Soil temp and planting in March and April
Soil temperature much more than air temperature determines how quickly seeds germinate and transplants grow.
The second half of March and the beginning of April is the time to dig the soil and loosen it, allowing as much exposure as possible to the warmth of lengthening days. Mounding your planting beds and creating raised beds are other ways to ensure the quickest warm up of soil in spring.
To warm the soil even more quickly, spread clear plastic over vegetable, herb, and flower beds two to four weeks before you begin planting. Smooth down the plastic to eliminate as much air as possible from under the plastic; solar heat on clear plastic can raise the soil temperature as much as 10 to 15F.
How warm is your soil? A small, basic, and inexpensive outdoor thermometer can tell you. Simply dig a hole about six inches deep and place your thermometer at the bottom, put a landscape flag or plant marker in place and cover the hole. After about 15 minutes uncover the thermometer and read the temperature. A soil temperature of 60F or greater is ideal for transplants; temperatures approaching 70F are ideal for vegetable seeds. (Most vegetable seeds will germinate in lower temperatures, but it will take a few days longer than the number of days to germination on the back of seed packets.)
The sides of mounded or raised beds will soak up the sun’s warmth much quicker than flat planting beds. Even adding two or three inches of planting mix or aged compost to the top of a planting bed will do the trick; mounded beds six inches high or more is ideal. The south side of your bed – facing the sun – will warm quicker than the north side. Slanting a mounded bed to the south will raise the bed temperature.
If you are growing vegetables this year, make hills for vegetables such as corn that are planted in clusters. Make large mounds – about 10 inches high by 3 feet wide – for melons, sweet potatoes, cucumbers, and squashes. If you are growing tomatoes, dig the holes where you will be planting tomato transplants now; mound the soil on the north side of each hole so more sun can reach into the hole.
The growing season in the Sonoma Valley is about 270 days – that’s measured from the average last frost date in mid-May to the average first frost date in early December. You’ve got plenty of time to grow annual vegetables and flowers, so take the time to warm the soil in advance of sowing and planting.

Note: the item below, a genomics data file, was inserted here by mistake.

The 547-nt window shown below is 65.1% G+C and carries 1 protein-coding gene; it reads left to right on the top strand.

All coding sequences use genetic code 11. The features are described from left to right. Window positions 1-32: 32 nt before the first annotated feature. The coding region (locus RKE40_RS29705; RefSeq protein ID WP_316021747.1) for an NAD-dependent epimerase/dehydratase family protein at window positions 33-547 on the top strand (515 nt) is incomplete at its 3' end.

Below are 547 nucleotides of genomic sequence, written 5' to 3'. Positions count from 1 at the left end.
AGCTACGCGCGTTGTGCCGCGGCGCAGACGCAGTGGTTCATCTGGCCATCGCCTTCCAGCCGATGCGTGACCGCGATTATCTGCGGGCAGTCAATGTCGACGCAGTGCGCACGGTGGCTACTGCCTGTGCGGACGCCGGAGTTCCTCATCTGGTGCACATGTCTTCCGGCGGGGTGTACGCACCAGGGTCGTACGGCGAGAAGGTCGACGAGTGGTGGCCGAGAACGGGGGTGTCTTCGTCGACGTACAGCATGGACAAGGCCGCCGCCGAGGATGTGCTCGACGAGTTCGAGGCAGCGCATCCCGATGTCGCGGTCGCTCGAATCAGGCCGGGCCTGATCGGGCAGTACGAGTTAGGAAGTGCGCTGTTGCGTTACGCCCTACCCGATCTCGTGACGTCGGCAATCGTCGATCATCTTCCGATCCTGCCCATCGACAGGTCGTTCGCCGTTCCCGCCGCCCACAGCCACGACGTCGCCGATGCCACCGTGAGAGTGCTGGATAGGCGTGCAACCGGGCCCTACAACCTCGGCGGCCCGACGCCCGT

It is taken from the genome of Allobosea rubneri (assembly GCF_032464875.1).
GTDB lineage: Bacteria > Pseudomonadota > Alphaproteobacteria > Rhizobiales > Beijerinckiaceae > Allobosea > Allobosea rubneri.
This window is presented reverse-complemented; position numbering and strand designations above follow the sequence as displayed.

Here are a few more garden tips for mid-March to mid-April:
- Finish planting bare-root roses, trees, and berries as soon as possible. Try to get bare roots in the ground before they leaf out and break dormancy.
- Now is the ideal time to plant hedges. Hedges can serve as a living boundary, windbreak, or the ideal background for flowering plants and shrubs. Plant hedges now; if you plant later, the young growth already on the plants may wilt and die during the time it takes for roots to become established.
- Weeds are growing! Now is the time to get ahead of spring weeds. Don’t wait until they flower and scatter seed. Use a Dutch hoe around established plants to upend new weeds. You can let them wither and die in place.
- Check established shrubs and trees for winter damage – broken limbs or freeze damage. Now is the time to remove dead wood and damaged weak shoots. This applies to hydrangea, hypericum, caryopteris, fuschias, lavatera, lonicera, and salix. Pruning away damaged wood and tissue will promote lavish growth in just a month or two.
- It’s time to plant rhododendrons and azaleas – yes, there are native California varieties that can withstand drought. There are a host of species and hybrids, evergreen and deciduous that make great garden plants. Rhodys thrive in acid soil and afternoon shade. Prepare planting beds and holes for rhodys and azaleas now. Dig the ground deeply and add plenty of aged compost, peat, and leaf-mold. Soil that is well-drained and moisture retentive is ideal.
- Prepare pots and containers for spring and summer planting. Renew the soil in containers every year. Even if you can’t fully change the soil in a container, at least add new potting mix. Container grown plants rely on the soil for nutrients and nutrients are easily sapped in a growing season. If a plant has been in a container for several years and is performing poorly, it may be time to do some root pruning – removing brown and dry roots and allowing fresh feeder roots to take over.
Steve Albert is the author of The Kitchen Garden Grower’s Guide available at Amazon.com. He teaches in the landscape design program at the U.C. Berkeley Extension. He lives in Oakmont.